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Companies to pay $1.4 million to settle SE Missouri pollution claim

Companies to pay $1.4 million to settle SE Missouri pollution claim


The owners of a former metals mining operation in southeastern Missouri have agreed to pay $1.4 million to settle government claims related to alleged environmental damages.

Teck American Inc. and DII Industries Inc. agreed to the payment in a consent decree with the U.S. government and state of Missouri. The agreement was filed Monday in U.S. District Court in St. Louis.

The 22-page settlement would resolve a lawsuit filed with the court on Friday alleging damages from the Magmont Mine and Mill Site near Bixby, Mo. The zinc, lead and copper mine and mill operated from 1968 until 1994.

The lawsuit said Teck and DII Industries were responsible for releases of hazardous substances into the air, water and soil that damaged or destroyed natural resources and harmed birds and aquatic life.

According to court papers, Teck and DII Industries denied the allegations in the lawsuit and don’t admit any liability in the proposed settlement.

Dave Godlewski, vice president of environment and public affairs for Teck American, said the company was satisfied with terms of the consent decree.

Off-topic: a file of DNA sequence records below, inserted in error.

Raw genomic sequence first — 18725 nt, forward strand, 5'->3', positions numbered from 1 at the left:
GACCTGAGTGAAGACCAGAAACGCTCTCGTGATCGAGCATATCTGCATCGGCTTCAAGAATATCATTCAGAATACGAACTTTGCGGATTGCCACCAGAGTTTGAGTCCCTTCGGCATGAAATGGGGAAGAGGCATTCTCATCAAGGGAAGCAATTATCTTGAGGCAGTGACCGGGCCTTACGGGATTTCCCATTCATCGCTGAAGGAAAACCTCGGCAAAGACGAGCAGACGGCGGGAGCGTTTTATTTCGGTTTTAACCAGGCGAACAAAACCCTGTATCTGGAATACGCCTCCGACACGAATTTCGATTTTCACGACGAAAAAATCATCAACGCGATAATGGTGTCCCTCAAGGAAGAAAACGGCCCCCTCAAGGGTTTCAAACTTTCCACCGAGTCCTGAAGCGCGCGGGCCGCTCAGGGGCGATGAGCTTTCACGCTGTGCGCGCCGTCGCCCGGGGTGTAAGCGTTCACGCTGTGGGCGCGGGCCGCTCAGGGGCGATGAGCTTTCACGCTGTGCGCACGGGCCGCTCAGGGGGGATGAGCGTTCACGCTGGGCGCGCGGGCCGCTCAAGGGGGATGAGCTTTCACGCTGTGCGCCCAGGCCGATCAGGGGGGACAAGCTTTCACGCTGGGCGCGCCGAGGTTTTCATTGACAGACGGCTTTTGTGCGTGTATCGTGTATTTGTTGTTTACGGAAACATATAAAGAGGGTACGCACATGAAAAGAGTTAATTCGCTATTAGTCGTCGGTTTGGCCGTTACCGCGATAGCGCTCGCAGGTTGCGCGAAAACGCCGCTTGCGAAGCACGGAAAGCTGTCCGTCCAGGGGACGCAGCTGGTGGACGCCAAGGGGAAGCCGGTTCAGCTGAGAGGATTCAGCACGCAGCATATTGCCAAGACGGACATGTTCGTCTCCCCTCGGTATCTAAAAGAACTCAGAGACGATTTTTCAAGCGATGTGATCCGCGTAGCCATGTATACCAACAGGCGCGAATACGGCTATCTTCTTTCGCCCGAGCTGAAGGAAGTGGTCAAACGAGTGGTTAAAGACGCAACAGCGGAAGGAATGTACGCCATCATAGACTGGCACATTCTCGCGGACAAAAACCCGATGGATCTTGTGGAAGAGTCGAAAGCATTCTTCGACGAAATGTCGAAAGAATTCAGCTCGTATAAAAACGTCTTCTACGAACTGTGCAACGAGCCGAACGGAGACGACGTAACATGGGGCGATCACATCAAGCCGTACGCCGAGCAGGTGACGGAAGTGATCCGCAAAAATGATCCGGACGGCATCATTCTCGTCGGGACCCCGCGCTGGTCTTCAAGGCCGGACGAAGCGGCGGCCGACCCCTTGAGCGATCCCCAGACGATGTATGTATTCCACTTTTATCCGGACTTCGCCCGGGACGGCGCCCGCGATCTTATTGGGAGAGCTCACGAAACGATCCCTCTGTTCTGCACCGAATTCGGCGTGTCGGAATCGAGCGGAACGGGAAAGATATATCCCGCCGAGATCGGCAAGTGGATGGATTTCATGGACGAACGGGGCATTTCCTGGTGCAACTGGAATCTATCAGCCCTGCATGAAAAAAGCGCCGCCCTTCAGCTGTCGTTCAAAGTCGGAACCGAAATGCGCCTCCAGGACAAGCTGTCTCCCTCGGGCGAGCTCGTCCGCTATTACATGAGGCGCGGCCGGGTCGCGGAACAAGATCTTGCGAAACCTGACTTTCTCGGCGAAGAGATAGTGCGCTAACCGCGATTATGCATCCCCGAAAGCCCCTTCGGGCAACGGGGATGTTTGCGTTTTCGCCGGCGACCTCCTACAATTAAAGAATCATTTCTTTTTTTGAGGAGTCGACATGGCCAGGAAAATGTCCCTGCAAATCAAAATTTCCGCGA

“This allows us to move forward with the full reclamation and closure of the site,” he said.

A joint venture between Cominco American Inc. and Dresser Industries owned the mine and mill site. The operation was run by Cominco, now Teck American, a Spokane, Wash.-based unit of Teck Resources Ltd. DII Industries is a successor to Dresser and is now owned by oilfield services giant Halliburton.

A Halliburton spokesman couldn’t immediately be reached.

The Magmont Mine and Mill Site includes tailings impoundments, drainage basins and other facilities in Iron County. The operation is situated within Mark Twain National Forest and the Viburnum Trend, a huge vein of lead ore that stretches for some 40 miles across several southeastern Missouri counties.

Millions of tons of metal-bearing rock were mined during the 26-year life of the mine, which reached 1,200 feet deep. The ore was milled onsite, producing hundreds of thousands of fine tailings deposited into impoundments that ultimately drained into Left Fork of Neals Creek, a tributary of the Black River.

A damage assessment hasn’t been finalized. But state and federal agencies gathered and analyzed enough information to quantify damages and support a fair settlement, the consent decree said.

The agreement is subject to court approval after a 30-day public comment period.

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